The DirectX Raytracing Functional Spec is a good place to start for learning about DXR. NVIDIA's DXR tutorial part 1 (setup) and part 2 (rendering) gets you programming with Microsoft's sample programs. Version 1.1 of DXR 12 adds more features. The DirectX-Specs website provides additional documentation in web form about other new features, such as mesh shaders.

Adam Marrs gives a pure DXR tutorial to allow you to get right into the specification.

The RTXGI SDK provides real-time global illumination by using ray tracing to form light probes in a way that minimizes light and shadow leaks found in traditional probe systems.

Working with DXR directly can be a bit painful. Confetti's The Forge supports DXR and much else. NVIDIA's Falcor 4.0 framework is useful for research and prototyping. One project built atop this framework is ray-traced ambient occlusion, though sadly this project has not been updated to Falcor 4.0.

You can find all DXR-related posts on NVIDIA's website with this link. A best practices page was developed by NVIDIA for running DXR on RTX hardware. Freshness date: March 20, 2019. Newer is the video for the GTC 2020 talk "RTX Real Time Ray Tracing Best Practices." Older resources follow.

Our blog entry on DXR contains a large set of links to resources, demos, and related articles that came out around or soon after GDC 2018.

There have been many videos about DXR effects and demos. Fortnite uses real-time ray tracing to make trailers. SEED's Pica Pica demo gives a quick runthrough of some possible effects and their benefits. Digital Foundry's runthrough of Battlefield V has fairly detailed explanations of effects and how they were done with DXR, though one or two things appear incorrect, e.g., BVH varying with image resolution. You can read an analysis and Q&A here. The Atomic Heart explanation is short and sweet, and is particularly good at showing the limitations of screen-space reflections. Metro Exodus use of ray tracing has a significant effect on the atmosphere of the game; you can use a slider to compare the differences yourself. Read about Metro Exodus's use of ray tracing and other features, watch their presentation, and see Digital Foundry's video and this post that looks under the hood.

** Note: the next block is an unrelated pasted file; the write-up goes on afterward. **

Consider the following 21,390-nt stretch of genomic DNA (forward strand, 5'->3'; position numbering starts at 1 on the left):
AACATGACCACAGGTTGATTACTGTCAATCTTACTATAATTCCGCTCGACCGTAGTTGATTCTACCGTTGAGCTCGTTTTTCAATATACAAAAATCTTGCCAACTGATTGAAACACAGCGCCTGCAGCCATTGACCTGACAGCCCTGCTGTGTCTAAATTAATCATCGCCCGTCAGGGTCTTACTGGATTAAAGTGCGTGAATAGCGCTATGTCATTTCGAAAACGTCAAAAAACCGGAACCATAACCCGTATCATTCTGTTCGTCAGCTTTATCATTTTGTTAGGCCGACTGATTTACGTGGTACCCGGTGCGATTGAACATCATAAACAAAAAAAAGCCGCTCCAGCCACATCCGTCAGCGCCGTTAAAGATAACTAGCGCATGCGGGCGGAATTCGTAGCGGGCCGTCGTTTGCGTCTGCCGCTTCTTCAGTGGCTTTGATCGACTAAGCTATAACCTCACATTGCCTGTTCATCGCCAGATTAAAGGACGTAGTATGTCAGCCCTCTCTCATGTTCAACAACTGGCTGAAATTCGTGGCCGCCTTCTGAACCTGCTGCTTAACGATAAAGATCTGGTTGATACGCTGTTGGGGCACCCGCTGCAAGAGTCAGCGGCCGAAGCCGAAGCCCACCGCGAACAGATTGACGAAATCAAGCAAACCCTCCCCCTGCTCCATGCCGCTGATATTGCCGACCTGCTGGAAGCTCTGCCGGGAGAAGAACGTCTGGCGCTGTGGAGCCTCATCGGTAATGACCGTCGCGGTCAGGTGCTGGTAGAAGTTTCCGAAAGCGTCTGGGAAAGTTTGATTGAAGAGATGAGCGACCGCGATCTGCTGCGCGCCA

DXR implies GPU hardware dedicated to improving ray tracing performance, such as NVIDIA's RTX. However, for simpler scenes, or for powerful clusters of machines, interactive ray tracing is possible using traditional CPUs or less-specialize GPUs. 3Dmark's Port Royal benchmark is designed for interactive ray tracing.

The SIGGRAPH 2018 course Introduction to DirectX RayTracing has notes and sample code available, as well as much other useful information for getting started with DXR shaders. You can watch the entire course on YouTube. This code has been polished and expanded, and blogged about here. NVIDIA's Wednesday SIGGRAPH 2018 courses have more recorded presentations on real-time ray tracing.

NVIDIA has older tutorials on Github for learning about more low-level DXR calls.

Vulkan-Specific

NVIDIA has an Vulkan ray tracing tutorial, using their extensions. HLSL shaders for ray tracing can now be converted to VKRay. Keep this article in mind for writing an efficient Vulkan renderer in general.

Basic Vulkan ray tracing tutorials with code are available from one user.

Christoph Schied and many others have released open-source for a fully ray traced version of Quake 2, on Vulkan.

Interactive

"Interactive" here means "not DXR-based."

A number of hardware vendors provide free ray tracing software in various forms:

Enscape provides a rundown of their approach to building an interactive hybrid raster/path-tracing system.

KeyShot uses ray tracing for all rendering, even when positioning objects and lights in a scene. Nice eye candy, too.

Many shadertoy demos are based on ray marching or other ray casting techniques run in (often complex) shaders. Mikael Christensen has a series of articles on modeling surfaces for such rendering. Electric Square provides a tutorial on ray marching techniques.

Historically, the idea of interactive ray tracing has been around for over thirty years, with the introduction of AT&T's Pixel Machine. There have been other (commercially unsuccessful) efforts over the years, such as ART's RenderDrive from 1998, and Imagination Technologies' mobile (!) offering from 2013.

Baking global illumination into models is a common use of ray tracing. One company notes a 50x speed-up in bake time - from 14 minutes down to 16 seconds - in moving from a CPU to GPU baking system.

The demoscene has had simple interactive ray traced demos since 1995. Don't bother trying to download and run code, though; better is to watch these on YouTube.

Non-Interactive

Ray tracing has been used in film production for decades, first seen in Blue Sky Studio's work which won an Oscar in 1998. Ray tracing is now the standard way CGI effects are rendered by every major studio. Frames are computed on render farms, clusters of upwards of tens of thousands of processors.